Sarah Bolton describes it as an inspired work.
Sarah and her younger sister, Karen Bolton, both Craig residents, are set to report Jan. 30 to begin separate 18-month missions as part of their Mormon faith.
Sarah, 21, sent her paperwork in nearly two weeks before Karen, 19. Yet they received their assignments in the mail only a day apart: Sarah will go to Florida and Karen to Canada.
Karen said with headquarters in Utah receiving about 1,400 applications a week, the timing from the sisters’ perspective was nothing short of the Lord’s work.
“It’s been really special,” Karen said.
“We’ve been able to be like companions while we’re preparing to go,” Sarah said. “Others have gotten their calls and they’re not going until April or March, and we’re reporting on the same day.
“It’s just a really neat thing. I don’t think its coincidence.”
Even beyond the processing of the paperwork, the timing of the sister’s decision to go on missions at the same time seems to have been inspired.
After trying to decide between going on mission, going to school or working to pay off student loans, Sarah determined the mission was the right choice after watching her sweetheart prepare to go on his own mission to Argentina.
“Seeing that made me really excited about possibly serving my own mission,” Sarah said.
Sarah said she was sitting in her truck reading one of her sweetheart’s letters — those participating in missions are only allowed to communicate with family via email and friends via snail mail — when she got a feeling that going on a mission was what she was supposed to do.
“I felt it in my heart and in my mind that I need to go, that that’s what God wanted me to do,” Sarah said.
Karen said she had a similar experience last fall while sitting in her dorm room on the Hawaii campus of Brigham Young University while watching the Prophet, the head of the Mormon Church, address church members worldwide on television.
During the address the prophet lowered minimum age requirements for participation in mission from 19 to 18 for men and 21 to 19 for women.
“It was October 6, my birthday was two days away and I was turning 19,” Karen said. “So I’m sitting there in my living room, totally pumped by this news because it’s always been ‘oh you might get married before you’re 21 then you might not have an opportunity to go.’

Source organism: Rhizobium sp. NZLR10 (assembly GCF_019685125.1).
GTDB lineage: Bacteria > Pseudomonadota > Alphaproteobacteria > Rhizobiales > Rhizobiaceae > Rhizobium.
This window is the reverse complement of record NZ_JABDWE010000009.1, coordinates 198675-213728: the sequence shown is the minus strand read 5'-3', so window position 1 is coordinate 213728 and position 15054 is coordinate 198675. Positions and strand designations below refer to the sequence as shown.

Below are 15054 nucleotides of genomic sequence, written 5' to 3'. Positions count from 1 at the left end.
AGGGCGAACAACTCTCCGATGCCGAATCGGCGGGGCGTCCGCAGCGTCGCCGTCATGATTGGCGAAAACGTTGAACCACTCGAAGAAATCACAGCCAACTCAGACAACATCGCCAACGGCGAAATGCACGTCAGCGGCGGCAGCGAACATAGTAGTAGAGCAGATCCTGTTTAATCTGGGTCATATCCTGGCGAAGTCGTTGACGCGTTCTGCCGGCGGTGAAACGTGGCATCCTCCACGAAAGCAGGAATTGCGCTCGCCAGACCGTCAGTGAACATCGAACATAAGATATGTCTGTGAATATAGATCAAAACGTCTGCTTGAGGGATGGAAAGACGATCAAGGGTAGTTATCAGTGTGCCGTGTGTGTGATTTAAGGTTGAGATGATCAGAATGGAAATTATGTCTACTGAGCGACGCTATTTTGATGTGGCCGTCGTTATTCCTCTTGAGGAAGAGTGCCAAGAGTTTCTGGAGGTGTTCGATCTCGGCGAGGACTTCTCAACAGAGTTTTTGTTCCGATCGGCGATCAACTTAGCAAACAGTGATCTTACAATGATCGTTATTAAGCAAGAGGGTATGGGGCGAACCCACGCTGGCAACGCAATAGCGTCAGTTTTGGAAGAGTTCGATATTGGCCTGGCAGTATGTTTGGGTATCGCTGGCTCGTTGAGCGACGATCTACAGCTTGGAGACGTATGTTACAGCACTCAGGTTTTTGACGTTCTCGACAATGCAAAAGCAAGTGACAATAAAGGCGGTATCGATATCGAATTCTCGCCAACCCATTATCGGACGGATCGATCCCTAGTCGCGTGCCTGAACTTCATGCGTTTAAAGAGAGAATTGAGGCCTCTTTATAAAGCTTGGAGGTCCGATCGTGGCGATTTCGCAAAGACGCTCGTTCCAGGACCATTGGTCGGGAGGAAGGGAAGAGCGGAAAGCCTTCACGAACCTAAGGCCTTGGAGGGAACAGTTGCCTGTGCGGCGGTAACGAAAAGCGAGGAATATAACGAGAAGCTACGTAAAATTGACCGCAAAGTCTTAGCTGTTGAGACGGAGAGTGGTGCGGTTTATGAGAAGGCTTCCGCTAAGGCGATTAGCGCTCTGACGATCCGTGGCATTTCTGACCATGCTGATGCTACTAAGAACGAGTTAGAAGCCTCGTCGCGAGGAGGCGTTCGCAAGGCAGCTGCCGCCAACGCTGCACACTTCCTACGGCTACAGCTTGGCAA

“My whole body got super warm all over. I was super happy and giddy and just felt like it was the right thing to do.”
After initially struggling to decide whether to go right away or wait until after her choir’s summer trip to New Zealand and Australia, Karen said she decided to give herself completely to the mission and leave now.
However before they leave the girls have had to prepare, both physically and spiritually.
“Are you willing to sacrifice every single day and talk about Jesus Christ to people? To let go of all your past relationships and worries? You have to be prepared because it’s hard work,” Sarah said.
Women missionaries get up at 6:30 am every morning and pray, exercise and study for 2-3 hours before going out to teach lessons and knock on doors with their sister missionary — a companion assigned to work with a missionary for at least 6 weeks at a time.
The Bolton sisters will face other difficulties as well, such as only being able to call home twice a year and having only one preparation day — or P day — every week for laundry, emails and fun activities. But Karen and Sarah say they’re ready and understand the reason for such little communication is to help keep missionaries focused.
There also were financial challenges to prepare for as participants pay $400 per month while on their missions. The girls said friends and family have been another Godsend in that area.
“We’ve just been so blessed,” Sarah said. “We worked and saved as much as we can. The Lord is truly making up the difference through our loved ones.”
Most importantly, the sisters say their testimony is why they’re going and what they hope to share.
“I’m so looking forward to helping others come unto Christ and helping be an instrument to bless the lives of others,” Sarah said.
“I think it’s important that people understand we’re not trying to change everything they believe just add on to it,” Karen said.
Darian Warden can be reached at 875-1793 or firstname.lastname@example.org